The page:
THE SILER CITY HORST AND GRABEN NETWORK IN THE CAROLINA TERRANE, CHATHAM COUNTY, NORTH CAROLINA
Locally along the same lineament, truncated and offset map patterns occur with continuous (unfaulted) map patterns. These seemingly contrasting map patterns are interpreted to represent normal faulting with associated development of subparallel stepping faults and production of relay ramp structures. Additionally, the fault network forms horst and graben structures within the crystalline rocks of the Carolina terrane.
Along some lineaments, occurrence of abundant massive and brecciated quartz may be a result of extension dilation with subsequent migration of silica-rich fluids and quartz precipitation. Prominent lineaments extend up to the edge of the Triassic basin, but do not appear to continue into the basin, perhaps indicating that the northwest-southeast oriented network of faults predate Triassic sediment deposition. However, diabase dike trends continue into the Triassic basin and may indicate that diabase utilized the older fracture system beneath the Triassic sediments as a preferred conduit.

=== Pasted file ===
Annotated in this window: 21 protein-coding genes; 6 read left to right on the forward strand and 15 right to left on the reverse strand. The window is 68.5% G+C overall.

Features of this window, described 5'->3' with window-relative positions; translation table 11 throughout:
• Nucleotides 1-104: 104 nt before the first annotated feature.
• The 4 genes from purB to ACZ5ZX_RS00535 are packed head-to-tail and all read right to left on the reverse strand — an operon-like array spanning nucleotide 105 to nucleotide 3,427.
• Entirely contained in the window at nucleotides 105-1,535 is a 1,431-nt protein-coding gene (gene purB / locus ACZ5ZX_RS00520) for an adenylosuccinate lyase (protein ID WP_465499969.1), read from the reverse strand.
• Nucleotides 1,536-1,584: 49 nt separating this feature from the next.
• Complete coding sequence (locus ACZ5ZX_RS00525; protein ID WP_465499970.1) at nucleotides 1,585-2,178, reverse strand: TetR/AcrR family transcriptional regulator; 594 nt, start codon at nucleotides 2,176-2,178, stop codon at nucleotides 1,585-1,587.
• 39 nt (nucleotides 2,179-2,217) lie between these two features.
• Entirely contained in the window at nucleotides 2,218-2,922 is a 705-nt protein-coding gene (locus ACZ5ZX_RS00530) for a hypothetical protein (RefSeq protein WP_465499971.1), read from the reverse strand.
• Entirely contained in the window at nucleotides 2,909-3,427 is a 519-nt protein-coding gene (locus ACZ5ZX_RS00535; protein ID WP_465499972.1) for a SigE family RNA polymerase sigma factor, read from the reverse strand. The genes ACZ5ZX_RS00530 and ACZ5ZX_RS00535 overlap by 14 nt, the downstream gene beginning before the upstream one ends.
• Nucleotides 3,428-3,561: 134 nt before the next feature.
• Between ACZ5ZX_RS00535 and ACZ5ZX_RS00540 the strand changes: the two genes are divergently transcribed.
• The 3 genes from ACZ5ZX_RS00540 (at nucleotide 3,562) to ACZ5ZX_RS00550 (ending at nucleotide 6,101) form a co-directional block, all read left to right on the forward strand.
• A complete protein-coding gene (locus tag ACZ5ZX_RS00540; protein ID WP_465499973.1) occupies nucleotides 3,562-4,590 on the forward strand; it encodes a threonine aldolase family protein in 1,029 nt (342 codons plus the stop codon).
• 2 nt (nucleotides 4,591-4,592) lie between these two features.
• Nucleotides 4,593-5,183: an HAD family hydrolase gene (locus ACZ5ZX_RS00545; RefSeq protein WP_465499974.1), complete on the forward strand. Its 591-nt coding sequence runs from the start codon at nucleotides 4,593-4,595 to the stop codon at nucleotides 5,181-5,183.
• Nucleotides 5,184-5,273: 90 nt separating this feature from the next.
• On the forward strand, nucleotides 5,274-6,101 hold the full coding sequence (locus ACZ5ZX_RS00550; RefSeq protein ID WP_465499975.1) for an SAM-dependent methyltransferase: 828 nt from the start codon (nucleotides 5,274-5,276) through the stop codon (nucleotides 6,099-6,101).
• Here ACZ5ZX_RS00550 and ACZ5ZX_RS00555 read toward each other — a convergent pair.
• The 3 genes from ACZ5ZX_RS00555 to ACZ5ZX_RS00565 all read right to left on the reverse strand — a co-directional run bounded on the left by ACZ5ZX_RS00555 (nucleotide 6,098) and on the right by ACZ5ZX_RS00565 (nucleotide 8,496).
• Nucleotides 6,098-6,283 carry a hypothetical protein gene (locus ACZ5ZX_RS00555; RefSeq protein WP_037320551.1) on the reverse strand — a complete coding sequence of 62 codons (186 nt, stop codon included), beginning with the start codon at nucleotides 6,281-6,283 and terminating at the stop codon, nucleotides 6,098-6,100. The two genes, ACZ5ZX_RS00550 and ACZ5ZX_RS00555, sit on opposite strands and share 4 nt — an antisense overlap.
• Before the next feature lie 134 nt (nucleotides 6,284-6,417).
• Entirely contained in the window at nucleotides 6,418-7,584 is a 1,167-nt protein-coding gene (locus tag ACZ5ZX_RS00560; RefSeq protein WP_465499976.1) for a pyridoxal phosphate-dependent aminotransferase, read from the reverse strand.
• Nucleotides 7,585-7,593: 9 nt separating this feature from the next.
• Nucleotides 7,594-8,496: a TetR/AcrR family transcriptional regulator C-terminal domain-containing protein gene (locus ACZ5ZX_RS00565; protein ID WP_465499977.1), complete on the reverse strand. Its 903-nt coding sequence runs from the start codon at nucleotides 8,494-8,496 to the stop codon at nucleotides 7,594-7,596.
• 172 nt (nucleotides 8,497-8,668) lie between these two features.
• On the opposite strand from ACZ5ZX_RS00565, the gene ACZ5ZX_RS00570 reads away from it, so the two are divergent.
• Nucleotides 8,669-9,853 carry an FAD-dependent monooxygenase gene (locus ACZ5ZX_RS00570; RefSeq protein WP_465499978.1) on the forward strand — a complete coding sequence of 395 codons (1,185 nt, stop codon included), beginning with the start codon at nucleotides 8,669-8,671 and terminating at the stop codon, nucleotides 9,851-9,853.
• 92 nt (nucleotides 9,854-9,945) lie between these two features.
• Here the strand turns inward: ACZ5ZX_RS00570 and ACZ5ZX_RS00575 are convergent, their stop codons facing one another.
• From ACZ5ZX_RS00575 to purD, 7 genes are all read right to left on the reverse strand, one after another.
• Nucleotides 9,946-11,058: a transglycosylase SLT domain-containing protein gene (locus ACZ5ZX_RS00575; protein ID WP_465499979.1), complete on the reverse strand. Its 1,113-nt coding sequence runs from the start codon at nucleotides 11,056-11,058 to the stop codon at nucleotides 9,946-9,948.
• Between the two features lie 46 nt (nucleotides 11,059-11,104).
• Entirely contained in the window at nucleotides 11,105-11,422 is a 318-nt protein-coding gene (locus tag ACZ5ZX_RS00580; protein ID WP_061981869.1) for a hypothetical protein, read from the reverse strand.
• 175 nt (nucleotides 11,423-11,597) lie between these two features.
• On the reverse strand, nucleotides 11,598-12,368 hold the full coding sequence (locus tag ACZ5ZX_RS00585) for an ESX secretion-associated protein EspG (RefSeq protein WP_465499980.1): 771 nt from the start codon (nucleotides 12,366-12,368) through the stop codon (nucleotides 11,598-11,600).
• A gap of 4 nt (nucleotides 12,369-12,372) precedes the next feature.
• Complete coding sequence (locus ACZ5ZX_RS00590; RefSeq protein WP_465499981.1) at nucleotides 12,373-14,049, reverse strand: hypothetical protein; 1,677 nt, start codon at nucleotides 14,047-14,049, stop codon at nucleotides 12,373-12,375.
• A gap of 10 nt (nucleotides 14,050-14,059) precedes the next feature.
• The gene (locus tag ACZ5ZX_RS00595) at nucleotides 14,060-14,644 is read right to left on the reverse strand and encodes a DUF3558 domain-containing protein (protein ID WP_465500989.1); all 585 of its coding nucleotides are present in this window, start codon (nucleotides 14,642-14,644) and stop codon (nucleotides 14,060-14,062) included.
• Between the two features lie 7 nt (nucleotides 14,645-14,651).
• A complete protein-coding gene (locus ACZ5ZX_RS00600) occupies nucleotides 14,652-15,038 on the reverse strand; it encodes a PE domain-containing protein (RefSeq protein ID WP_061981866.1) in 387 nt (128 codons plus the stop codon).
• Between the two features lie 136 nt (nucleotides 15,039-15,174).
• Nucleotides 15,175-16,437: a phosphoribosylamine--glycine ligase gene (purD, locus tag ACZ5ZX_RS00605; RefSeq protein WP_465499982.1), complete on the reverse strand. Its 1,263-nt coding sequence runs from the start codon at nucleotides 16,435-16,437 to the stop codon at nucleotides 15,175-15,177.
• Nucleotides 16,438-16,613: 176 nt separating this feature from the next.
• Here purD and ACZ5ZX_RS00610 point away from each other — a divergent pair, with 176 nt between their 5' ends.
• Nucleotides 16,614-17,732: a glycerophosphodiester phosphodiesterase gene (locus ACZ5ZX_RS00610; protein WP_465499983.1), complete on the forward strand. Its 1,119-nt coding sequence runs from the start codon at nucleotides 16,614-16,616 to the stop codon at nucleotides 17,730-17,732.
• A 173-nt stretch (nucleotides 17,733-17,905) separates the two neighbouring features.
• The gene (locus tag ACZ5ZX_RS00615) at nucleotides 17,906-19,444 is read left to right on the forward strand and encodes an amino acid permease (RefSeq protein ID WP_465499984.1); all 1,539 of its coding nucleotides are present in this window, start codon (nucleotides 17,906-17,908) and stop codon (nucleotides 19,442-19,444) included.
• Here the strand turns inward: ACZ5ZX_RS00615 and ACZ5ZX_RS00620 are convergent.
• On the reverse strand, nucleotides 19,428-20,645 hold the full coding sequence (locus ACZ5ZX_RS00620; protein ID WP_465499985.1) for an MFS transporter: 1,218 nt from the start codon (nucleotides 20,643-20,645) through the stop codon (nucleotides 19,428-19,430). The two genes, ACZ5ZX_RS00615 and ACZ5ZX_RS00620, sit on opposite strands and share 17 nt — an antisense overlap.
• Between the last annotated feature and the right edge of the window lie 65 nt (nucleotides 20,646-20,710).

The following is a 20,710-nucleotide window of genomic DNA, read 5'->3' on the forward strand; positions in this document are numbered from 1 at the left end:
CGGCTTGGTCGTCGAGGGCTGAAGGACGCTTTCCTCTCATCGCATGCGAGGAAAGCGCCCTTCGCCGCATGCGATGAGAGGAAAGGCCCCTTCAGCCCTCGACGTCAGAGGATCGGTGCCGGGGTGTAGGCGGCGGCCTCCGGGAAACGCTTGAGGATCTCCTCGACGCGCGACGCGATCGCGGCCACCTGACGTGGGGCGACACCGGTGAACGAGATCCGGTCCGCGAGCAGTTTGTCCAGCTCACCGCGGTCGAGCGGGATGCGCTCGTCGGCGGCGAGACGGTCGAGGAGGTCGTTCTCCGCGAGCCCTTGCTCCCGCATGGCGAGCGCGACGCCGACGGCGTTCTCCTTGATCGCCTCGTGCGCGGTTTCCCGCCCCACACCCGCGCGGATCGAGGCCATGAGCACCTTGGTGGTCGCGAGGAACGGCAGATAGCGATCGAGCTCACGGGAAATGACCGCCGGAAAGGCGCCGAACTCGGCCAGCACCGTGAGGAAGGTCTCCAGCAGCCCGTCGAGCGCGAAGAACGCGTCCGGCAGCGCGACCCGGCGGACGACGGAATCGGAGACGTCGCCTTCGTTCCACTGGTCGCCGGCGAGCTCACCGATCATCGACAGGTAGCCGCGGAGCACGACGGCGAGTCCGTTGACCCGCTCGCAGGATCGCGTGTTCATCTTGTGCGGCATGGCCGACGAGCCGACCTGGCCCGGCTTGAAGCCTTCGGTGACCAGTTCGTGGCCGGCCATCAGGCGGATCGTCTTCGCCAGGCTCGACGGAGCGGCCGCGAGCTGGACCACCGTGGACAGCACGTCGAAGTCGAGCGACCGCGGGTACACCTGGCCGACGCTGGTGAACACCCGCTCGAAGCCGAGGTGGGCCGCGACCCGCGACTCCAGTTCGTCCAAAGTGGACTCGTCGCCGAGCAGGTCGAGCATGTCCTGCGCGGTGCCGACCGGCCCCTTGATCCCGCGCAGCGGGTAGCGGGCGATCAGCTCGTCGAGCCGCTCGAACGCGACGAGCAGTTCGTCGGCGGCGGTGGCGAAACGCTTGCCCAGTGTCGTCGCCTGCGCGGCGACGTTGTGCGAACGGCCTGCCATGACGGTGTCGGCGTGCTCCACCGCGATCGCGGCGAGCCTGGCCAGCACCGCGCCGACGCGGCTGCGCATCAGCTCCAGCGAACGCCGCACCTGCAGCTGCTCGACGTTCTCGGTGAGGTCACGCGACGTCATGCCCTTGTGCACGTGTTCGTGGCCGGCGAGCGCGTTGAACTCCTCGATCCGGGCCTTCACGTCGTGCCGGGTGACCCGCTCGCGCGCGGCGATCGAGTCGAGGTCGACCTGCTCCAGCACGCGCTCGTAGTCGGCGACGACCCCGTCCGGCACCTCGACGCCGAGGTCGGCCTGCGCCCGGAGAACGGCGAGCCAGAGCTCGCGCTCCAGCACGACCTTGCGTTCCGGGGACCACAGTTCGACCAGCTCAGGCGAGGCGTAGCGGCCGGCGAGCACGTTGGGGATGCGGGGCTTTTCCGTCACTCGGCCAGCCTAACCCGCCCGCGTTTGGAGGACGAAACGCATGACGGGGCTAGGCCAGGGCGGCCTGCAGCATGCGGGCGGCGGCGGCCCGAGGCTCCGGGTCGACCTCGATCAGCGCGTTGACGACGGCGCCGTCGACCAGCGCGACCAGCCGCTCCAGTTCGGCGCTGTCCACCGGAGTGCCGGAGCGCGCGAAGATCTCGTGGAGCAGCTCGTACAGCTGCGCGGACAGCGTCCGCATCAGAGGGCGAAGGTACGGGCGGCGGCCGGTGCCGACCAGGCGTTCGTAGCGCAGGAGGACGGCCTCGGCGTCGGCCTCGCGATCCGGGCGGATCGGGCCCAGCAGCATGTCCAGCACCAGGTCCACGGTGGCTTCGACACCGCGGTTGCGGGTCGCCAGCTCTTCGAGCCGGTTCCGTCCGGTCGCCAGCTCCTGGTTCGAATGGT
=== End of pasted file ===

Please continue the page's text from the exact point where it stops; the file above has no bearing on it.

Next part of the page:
A locally significant natural spring (Mount Vernon Springs Spring) is located on one of these lineaments. Locally, these lineaments are zones of increased groundwater permeability and flow and may have important ramifications to groundwater resources and pollutant transport.